Second experiment: This time I went with a 2×2 ribbing. It seemed more practical, nicely stretchy but springing back to its shape, and the color of the yarn even seemed even prettier in that stitch. I knit about half of the yoke, and was about to move on to joining the new color and using a larger needle when I saw it – a spot where I had put six purl stitches in a row instead of knit, 2, purl 2, knit 2, etc. And it was right close to an edge, quite visible. I tore out the stitches and started over. After all, I had only knit a couple of inches!
Third and fourth experiments: I’ll cut right to the chase here and admit that when I cast on, I only cast on 90 stitches instead of 94. That’s what comes from trusting your memory, instead of reading your notes. MUST R-E-A-D THE PATTERN, GAIL! So when I got to the part where I was increasing, four stitches evenly spaced across the neckline, I didn’t end up with the right number of stitches at the edge of the fabric. You’d think that I would have checked my notes at the end of the third yoke failure, or better yet, before that, but – no. So I made the same mistake again on the fourth one.
Somewhere along here, the knitting Olympics came along, called Ravellenic Games, planned by Ravelry, an enormous online knitting community. The general idea was to cast on a knitting project during the opening ceremonies of the Olympics (in Rio this year – cool!) and knit along, trying in your personal way to complete your project by the closing ceremonies. Fun! Although the opening ceremonies had been a couple of days earlier, I madly and irresponsibly decided to combine the two ideas: design a sweater, and knit it during the Olympics.
Fifth experiment: I had a heck of a time getting the correct number of stitches cast on, involving non-silent cursing on my part, but accompanied by dogged determination. I decided to change the size as well, for more negative ease, for a more comfortable sweater that I could wear over a tee shirt or sweater. I made new plans in my notes for the number of cast-on stitches to begin with, and the places to increase, and the spots to place stitch markers. By this time I’d decided to skip the Roman stitch although the blogger has published new helpful information about planning combined stitches. I still have time to decide whether or not to change to the cream color, or just to continue with the gray marled look. (Simplify! Simplify! Or not.)
Sixth experiment: I got the yarn cast on (correctly this time) and I’d knit 3 rows on August 20th. But who was counting?
I stuck with it. The Olympics came and went. I could no longer go for the gold. Umm, what comes waaaay after bronze?
I made a big, big mistake in one of those connecting open-work lines between each section. I got confused and couldn’t fix my error, and decided to leave the obviously crooked increase there. i was just so tired of ripping out and starting over, I chose to leave it there, to remind me of what happens when you don’t stop to think when you know something it wrong. It can be a design element! I kept going.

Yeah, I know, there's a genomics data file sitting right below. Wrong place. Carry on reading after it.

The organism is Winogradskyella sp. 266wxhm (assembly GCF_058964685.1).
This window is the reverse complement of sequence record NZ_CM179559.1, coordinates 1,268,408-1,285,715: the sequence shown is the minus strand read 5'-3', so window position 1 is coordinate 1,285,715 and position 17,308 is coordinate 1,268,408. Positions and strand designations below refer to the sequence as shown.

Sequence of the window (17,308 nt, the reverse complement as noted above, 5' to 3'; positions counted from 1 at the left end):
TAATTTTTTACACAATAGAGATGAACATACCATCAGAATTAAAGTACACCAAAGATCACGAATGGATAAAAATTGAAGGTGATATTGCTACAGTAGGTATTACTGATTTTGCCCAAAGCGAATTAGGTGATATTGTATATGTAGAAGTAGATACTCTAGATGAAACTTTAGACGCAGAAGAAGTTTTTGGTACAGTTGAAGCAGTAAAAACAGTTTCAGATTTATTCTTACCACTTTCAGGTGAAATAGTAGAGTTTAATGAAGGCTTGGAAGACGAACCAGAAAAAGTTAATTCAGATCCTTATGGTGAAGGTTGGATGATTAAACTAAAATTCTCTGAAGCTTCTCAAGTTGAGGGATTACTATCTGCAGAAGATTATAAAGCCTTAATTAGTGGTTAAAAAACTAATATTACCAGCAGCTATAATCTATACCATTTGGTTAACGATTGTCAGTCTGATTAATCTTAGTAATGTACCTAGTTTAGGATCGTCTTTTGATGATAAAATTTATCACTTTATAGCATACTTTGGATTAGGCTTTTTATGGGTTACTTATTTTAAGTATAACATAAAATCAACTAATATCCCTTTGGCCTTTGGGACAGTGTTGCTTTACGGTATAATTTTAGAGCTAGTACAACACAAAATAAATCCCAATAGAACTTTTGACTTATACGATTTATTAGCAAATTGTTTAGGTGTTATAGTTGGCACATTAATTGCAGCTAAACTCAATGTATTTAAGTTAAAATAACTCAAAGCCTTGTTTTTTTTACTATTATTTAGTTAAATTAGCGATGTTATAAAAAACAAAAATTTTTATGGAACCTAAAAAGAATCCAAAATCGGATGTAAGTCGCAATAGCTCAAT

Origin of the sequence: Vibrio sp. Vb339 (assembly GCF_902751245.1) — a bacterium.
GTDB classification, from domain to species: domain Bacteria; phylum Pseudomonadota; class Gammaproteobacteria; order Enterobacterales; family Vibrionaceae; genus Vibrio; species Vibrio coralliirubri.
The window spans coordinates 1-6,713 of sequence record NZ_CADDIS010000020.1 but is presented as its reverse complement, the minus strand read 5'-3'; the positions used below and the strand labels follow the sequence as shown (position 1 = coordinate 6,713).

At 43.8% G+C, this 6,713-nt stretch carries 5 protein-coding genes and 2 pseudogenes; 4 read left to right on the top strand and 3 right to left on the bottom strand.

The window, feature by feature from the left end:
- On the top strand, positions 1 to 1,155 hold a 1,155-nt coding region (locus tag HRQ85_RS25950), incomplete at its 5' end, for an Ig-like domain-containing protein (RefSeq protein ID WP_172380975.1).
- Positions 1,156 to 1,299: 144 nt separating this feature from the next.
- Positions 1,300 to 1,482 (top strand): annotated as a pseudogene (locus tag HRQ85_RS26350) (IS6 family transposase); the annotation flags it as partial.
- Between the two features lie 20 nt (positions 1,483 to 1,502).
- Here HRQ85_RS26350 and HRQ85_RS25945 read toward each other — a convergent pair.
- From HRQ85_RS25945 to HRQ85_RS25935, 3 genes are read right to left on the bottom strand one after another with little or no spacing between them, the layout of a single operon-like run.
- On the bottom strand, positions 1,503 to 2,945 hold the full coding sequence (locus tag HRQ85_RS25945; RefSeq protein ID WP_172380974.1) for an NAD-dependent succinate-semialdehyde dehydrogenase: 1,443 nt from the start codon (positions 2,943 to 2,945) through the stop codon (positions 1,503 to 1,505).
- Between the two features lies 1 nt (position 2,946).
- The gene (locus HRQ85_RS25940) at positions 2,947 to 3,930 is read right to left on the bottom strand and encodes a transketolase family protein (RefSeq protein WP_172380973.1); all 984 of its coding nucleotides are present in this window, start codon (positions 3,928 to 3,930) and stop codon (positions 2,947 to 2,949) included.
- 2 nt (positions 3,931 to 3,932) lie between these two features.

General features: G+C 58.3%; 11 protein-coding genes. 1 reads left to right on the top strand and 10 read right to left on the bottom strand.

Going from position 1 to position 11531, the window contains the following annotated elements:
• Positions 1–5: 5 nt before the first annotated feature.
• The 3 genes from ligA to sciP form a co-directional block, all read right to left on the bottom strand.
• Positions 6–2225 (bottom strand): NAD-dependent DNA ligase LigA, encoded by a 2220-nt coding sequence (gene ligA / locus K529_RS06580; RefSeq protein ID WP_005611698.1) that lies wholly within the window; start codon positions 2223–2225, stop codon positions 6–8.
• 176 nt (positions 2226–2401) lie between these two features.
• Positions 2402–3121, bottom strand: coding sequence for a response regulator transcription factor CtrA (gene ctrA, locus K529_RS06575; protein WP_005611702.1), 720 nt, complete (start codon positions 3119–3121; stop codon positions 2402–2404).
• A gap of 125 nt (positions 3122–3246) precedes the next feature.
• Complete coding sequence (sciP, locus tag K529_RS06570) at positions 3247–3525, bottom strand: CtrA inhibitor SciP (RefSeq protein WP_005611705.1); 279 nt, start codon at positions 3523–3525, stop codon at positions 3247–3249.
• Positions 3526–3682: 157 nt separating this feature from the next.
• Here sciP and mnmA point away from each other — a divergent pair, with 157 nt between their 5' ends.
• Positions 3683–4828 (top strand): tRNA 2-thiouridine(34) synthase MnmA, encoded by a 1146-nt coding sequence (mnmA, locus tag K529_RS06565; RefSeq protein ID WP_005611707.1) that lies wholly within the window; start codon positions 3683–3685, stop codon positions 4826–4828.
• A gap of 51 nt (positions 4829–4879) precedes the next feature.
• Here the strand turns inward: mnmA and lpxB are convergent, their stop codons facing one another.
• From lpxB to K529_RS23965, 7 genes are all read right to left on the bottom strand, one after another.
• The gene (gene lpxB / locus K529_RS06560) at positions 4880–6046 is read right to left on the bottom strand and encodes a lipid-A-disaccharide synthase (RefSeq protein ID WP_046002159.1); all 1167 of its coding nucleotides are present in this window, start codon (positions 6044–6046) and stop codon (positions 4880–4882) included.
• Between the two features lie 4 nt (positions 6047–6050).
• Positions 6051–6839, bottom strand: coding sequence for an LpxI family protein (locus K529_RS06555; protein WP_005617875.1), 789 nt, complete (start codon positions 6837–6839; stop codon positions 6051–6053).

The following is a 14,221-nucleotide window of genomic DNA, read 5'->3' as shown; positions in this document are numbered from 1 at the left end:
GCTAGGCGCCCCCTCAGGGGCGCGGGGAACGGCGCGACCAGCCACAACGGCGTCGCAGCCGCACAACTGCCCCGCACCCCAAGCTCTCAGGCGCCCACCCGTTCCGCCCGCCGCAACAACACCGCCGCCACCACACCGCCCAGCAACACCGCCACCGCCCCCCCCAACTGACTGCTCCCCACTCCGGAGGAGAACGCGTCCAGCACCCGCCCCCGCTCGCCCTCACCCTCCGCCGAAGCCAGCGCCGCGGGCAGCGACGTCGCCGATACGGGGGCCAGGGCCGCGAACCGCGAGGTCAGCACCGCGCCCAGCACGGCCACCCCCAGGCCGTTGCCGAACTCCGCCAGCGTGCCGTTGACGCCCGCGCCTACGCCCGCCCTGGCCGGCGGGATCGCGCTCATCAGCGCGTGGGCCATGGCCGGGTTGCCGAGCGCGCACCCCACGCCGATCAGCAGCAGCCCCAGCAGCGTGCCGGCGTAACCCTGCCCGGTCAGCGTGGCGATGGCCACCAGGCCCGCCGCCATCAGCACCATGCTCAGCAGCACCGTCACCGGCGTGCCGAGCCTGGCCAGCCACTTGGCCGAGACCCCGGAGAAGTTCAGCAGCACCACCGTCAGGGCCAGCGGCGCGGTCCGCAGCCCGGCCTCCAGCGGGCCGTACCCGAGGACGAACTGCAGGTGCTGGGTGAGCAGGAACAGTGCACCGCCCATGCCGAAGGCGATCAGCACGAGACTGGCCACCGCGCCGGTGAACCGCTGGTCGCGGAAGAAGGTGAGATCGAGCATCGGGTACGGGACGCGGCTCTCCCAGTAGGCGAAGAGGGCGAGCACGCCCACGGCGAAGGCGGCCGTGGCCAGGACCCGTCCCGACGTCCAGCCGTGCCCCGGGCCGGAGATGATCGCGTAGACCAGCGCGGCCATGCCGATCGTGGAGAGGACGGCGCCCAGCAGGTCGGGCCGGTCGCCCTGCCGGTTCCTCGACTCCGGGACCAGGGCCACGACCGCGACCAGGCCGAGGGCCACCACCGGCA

And then this happened.
See that tangled mess? It doesn’t look so daunting in the photo, but it was! It was! I’ve been knitting two ends of a yarn cake at the same time, and at one point I just kept knitting when there was a small blob of yarn that had come out of the center, pushing the yarn away from where I was working. That was a big, big mistake, and it cost me a long break from knitting anything at all. I did try to untangle it, to no avail. I appealed to Chon’s genius in untangling knots in electrical cords. He looks at the tangle, makes a few magical moves, and voila! But he didn’t seem to be interested in exercising his mechanical genius. I waited. Then one day, he wanted a button replaced on a favorite shirt. I did that and waited. Another request came for another replacement, and it made him so happy! That was when I reminded him about The Tangle. I placed the mess in his lap, and he began. It took a long time. It would have taken me until never. I would have had to cut the yarn. But he did untangle it, and I gratefully picked up where I had stopped. I would have thrown my hands up and grabbed the scissors, but with his help I got to continue knitting, this time much more carefully tugging the yarn from the big cake. I’m approaching the spot where I’ll divide the back from the sleeves and front, and work on each part separately, and I’m looking forward to that. I’m not a fast knitter, and it sounds much more accessible to work on small sections instead of rows of more than 300 stitches.
Having tossed out the idea of using the Roman stitch, I forged on. I was really looking forward to reaching the point where the stitched get divided into back, fronts, and sleeves.
I’ve reached that spot now, and I’ve passed it! I have a few inches of the body to work, (it’s a short cardigan) and the bottom ribbing. Then, on to the sleeves. And the button bands. When I pick up stitches for the bands I may use a cream cotton instead of this hedgehog color. Maybe.
See the big zig (or zag) in the right increase? I could try to hide it. A true knitter would have ripped back to that spot and fix, but I was afraid I couldn’t. I made the same mistake an inch or two below that, and it wasn’t difficult to fix at all.